0
$\begingroup$

Suppose we have a cauchy sequence $\{a_n\}$ in a normed vector space $V$. Given a linear transformation $T:V \rightarrow V$, is the sequence $\{T(a_n)\}$ also cauchy? Or is it true only for finite dimensional normed spaces? I'd be much obliged if someone could give a proof for this, preferably an elementary one. Thanks!

$\endgroup$
  • $\begingroup$ $T$ has to be continuous. Because continuous linear transformation on a normed space is bounded: $\| Tx\| \leq M\| x\|$ for some $M>0$ and all vectors $x$. Hence if $\{ a_n\}$ is a Cauchy sequence, then $\| Ta_m-Ta_n\| \leq M\| a_m-a_n\|$ gives that $\{ Ta_n\}$ is a Cauchy sequence as well. $\endgroup$ – Janko Bracic Jan 17 '15 at 8:54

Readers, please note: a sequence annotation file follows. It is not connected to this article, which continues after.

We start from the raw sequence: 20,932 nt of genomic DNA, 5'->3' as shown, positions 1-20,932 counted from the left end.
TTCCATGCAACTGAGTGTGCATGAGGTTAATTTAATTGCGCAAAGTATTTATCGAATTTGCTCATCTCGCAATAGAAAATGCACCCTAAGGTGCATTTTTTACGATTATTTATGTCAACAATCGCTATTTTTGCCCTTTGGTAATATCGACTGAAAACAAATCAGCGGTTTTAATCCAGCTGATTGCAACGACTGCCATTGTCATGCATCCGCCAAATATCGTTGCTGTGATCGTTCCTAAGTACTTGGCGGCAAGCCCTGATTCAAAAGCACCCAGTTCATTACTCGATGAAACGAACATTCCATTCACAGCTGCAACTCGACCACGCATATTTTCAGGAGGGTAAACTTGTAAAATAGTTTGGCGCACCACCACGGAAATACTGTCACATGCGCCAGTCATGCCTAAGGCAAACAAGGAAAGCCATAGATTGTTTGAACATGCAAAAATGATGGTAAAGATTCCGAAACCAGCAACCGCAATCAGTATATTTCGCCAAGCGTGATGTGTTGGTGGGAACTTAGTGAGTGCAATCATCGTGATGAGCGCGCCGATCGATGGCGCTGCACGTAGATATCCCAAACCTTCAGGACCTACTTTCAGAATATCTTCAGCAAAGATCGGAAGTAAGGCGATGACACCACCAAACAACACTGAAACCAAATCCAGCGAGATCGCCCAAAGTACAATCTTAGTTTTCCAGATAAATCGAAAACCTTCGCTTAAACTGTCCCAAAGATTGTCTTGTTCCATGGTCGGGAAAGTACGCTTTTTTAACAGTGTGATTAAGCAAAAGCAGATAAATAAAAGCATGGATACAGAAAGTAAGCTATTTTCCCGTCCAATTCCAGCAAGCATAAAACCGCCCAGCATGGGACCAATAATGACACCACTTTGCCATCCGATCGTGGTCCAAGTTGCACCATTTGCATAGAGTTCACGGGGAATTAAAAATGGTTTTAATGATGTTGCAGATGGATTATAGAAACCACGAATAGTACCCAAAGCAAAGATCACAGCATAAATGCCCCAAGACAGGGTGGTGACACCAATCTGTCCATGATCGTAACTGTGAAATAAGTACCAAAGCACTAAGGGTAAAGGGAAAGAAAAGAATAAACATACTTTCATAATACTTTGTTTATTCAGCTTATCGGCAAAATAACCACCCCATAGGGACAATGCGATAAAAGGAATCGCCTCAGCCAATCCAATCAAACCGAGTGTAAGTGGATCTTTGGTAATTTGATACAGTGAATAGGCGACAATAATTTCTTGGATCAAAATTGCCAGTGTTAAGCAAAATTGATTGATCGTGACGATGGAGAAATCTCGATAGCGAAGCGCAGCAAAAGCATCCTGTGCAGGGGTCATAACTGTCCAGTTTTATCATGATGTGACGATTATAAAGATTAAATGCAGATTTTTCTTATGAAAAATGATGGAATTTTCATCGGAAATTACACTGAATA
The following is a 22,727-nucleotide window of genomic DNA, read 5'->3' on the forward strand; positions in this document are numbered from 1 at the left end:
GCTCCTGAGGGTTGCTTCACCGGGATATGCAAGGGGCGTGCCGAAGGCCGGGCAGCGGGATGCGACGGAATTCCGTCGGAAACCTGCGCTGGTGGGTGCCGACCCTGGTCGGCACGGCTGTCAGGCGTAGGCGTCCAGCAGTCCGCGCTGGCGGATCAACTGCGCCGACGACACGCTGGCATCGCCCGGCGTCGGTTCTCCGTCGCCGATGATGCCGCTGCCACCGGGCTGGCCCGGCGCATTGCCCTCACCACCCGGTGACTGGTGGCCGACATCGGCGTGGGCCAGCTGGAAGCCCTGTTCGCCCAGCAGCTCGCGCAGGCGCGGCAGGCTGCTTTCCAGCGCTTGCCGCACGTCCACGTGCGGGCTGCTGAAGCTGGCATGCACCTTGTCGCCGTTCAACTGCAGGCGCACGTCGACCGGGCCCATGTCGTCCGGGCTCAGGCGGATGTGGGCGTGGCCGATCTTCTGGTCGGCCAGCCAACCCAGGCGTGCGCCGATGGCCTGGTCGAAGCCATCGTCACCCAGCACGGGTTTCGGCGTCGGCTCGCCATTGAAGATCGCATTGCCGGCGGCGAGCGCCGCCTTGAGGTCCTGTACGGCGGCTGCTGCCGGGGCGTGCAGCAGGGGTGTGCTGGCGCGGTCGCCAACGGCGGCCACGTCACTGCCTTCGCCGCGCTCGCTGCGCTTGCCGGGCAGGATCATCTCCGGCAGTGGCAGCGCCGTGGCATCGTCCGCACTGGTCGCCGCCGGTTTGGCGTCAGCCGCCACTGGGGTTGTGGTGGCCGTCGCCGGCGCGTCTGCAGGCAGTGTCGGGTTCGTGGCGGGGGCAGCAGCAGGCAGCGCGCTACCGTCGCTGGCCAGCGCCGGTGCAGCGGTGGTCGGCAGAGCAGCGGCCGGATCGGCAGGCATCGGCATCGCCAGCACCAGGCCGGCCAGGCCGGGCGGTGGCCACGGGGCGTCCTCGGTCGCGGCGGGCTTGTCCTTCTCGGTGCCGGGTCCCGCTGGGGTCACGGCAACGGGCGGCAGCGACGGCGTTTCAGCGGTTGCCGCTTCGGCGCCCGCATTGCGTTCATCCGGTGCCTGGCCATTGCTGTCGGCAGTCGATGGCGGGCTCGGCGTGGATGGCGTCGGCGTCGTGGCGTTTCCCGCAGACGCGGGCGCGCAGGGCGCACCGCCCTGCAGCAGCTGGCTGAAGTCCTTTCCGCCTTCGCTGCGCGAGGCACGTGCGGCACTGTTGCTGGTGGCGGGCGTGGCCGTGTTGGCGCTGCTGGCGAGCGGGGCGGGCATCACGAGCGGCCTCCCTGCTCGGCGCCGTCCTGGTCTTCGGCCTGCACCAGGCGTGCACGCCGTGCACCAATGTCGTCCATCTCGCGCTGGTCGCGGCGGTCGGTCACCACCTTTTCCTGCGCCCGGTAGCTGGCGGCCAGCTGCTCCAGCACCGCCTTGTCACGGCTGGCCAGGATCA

0
$\begingroup$

Given $n,m\in \mathbb N; \exists p\in \mathbb N $ such that $||a_n-a_m||<\epsilon \forall m,n\geq p$

Now $||T(a_n)-T(a_m)||=||T(a_n-a_m)||<\epsilon$

$\endgroup$

Your Answer

By clicking “Post Your Answer”, you agree to our terms of service, privacy policy and cookie policy

Not the answer you're looking for? Browse other questions tagged or ask your own question.